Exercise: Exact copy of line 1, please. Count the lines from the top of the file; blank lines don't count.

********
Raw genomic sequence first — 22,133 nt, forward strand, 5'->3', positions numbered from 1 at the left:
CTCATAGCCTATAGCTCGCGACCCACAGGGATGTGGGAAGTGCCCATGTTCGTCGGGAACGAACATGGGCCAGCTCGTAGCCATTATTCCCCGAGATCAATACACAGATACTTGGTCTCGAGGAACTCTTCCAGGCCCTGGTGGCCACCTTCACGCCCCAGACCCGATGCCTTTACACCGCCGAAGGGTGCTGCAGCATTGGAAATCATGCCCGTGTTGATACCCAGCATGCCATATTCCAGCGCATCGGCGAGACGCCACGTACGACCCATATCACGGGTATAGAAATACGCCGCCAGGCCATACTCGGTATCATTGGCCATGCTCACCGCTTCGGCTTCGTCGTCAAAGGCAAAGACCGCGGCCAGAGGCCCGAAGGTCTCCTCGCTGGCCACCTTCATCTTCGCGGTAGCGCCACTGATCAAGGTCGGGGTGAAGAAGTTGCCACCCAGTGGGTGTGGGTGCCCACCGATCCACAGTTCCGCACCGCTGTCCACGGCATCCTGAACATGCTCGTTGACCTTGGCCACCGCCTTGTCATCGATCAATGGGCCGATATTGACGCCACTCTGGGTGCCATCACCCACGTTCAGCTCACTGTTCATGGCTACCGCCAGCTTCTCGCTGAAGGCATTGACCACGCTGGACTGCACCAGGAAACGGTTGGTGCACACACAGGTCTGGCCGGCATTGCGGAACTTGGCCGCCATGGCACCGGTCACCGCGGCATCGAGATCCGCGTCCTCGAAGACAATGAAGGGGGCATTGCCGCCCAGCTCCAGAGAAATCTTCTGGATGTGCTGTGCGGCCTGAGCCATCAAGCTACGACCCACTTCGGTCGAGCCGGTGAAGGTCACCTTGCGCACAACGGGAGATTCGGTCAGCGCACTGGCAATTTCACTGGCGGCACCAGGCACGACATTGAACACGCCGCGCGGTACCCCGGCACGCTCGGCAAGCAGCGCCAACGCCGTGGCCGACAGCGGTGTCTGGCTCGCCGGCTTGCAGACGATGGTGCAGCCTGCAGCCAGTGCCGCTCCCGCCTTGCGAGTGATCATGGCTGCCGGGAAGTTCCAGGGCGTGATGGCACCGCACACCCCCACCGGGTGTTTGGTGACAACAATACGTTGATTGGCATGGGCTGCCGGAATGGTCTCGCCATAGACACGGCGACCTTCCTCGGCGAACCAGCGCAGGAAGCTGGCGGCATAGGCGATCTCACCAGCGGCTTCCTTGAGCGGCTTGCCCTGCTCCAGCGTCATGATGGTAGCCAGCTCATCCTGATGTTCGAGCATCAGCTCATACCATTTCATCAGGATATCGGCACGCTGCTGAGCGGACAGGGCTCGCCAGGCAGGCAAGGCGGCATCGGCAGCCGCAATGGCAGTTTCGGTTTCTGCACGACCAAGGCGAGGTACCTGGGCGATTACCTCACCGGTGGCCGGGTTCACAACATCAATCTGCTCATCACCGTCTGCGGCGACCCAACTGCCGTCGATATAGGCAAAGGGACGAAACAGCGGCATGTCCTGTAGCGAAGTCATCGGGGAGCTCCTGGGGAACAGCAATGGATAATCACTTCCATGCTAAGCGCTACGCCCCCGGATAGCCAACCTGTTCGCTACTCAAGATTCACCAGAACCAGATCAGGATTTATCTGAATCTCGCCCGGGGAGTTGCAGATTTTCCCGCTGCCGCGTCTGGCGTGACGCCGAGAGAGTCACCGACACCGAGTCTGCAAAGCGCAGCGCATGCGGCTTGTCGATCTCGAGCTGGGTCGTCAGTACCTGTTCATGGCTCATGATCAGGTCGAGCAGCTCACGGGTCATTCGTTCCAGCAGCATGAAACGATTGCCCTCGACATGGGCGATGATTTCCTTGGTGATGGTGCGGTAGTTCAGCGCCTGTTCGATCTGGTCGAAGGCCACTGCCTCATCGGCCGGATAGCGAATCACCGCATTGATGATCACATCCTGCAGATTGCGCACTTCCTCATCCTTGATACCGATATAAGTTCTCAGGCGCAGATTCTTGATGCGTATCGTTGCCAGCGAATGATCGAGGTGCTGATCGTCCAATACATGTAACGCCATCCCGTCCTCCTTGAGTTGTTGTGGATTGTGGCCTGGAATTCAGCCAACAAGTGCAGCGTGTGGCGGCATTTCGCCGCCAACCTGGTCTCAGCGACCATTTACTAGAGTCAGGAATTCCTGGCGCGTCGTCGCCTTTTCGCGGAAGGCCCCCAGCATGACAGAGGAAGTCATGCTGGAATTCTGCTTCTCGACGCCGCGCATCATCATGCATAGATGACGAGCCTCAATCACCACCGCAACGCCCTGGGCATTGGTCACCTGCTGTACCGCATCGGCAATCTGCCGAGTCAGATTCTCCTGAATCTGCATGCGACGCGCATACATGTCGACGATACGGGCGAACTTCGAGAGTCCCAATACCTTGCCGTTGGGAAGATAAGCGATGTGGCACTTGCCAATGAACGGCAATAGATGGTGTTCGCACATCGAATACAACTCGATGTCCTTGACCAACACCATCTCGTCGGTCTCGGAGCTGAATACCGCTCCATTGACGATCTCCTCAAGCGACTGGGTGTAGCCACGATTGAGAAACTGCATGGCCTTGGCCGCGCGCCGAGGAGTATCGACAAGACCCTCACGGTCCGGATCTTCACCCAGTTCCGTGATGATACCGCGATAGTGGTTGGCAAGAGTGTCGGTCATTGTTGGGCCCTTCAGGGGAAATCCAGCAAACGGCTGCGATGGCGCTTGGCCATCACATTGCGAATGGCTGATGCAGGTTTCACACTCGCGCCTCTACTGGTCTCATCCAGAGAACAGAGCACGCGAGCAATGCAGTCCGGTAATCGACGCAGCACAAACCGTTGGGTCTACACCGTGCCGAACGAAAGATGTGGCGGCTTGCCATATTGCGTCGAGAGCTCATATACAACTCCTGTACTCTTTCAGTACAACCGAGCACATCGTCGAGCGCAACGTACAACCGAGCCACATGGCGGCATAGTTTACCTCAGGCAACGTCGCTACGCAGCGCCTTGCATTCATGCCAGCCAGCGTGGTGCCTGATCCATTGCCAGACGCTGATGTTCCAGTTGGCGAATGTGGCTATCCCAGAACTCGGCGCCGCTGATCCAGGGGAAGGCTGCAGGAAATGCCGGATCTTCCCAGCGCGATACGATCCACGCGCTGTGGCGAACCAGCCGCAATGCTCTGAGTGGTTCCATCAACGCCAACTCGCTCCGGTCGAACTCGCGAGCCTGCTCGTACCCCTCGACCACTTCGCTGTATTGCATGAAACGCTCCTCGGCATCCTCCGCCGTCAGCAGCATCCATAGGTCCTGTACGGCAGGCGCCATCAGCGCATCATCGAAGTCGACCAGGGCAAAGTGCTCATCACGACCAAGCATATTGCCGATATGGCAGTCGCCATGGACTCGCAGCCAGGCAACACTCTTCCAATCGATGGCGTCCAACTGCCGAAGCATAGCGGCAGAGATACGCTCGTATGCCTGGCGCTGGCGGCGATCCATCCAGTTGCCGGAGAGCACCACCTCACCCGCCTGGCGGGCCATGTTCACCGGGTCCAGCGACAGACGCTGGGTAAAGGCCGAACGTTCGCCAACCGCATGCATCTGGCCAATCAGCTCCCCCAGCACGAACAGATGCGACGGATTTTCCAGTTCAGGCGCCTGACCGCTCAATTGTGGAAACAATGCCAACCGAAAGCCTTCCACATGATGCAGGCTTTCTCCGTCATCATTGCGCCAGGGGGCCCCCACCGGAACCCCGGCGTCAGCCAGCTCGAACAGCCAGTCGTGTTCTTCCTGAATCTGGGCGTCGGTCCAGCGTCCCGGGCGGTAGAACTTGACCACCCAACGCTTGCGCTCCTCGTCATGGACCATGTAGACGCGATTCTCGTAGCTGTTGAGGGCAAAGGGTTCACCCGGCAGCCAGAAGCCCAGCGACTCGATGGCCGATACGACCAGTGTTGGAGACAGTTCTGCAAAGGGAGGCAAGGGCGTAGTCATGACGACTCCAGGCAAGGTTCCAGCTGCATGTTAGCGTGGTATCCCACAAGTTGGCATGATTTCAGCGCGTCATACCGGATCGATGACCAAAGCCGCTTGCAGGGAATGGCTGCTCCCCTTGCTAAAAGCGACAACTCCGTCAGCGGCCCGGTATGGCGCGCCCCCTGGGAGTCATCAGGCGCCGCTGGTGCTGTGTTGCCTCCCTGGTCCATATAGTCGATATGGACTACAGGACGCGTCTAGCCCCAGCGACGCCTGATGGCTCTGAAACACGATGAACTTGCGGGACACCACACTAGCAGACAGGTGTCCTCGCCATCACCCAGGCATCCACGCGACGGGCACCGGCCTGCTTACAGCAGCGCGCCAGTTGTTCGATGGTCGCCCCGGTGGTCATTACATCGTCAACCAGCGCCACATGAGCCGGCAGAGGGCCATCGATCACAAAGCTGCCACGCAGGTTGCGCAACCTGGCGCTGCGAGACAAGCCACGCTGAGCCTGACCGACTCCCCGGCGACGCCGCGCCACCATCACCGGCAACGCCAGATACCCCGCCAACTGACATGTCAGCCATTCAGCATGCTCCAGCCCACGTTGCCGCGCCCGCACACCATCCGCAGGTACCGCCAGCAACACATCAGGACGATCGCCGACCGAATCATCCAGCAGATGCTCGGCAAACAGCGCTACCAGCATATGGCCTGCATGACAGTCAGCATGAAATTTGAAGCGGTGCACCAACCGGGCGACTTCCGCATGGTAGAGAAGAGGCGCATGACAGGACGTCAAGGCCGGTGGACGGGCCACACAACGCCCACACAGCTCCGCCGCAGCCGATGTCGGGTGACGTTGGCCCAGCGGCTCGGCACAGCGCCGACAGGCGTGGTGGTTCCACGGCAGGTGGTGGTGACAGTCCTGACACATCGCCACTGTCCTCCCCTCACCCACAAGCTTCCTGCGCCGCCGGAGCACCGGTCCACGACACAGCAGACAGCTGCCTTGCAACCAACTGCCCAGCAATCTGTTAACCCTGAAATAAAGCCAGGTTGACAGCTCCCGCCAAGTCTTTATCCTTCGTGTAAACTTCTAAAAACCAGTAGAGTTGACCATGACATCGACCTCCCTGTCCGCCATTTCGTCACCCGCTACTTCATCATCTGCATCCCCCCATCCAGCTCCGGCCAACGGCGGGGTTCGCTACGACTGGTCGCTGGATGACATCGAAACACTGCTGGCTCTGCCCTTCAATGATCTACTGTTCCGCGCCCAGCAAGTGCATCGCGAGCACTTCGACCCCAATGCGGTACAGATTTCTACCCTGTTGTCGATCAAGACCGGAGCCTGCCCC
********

Raw genomic sequence first — 22,133 nt, forward strand, 5'->3', positions numbered from 1 at the left: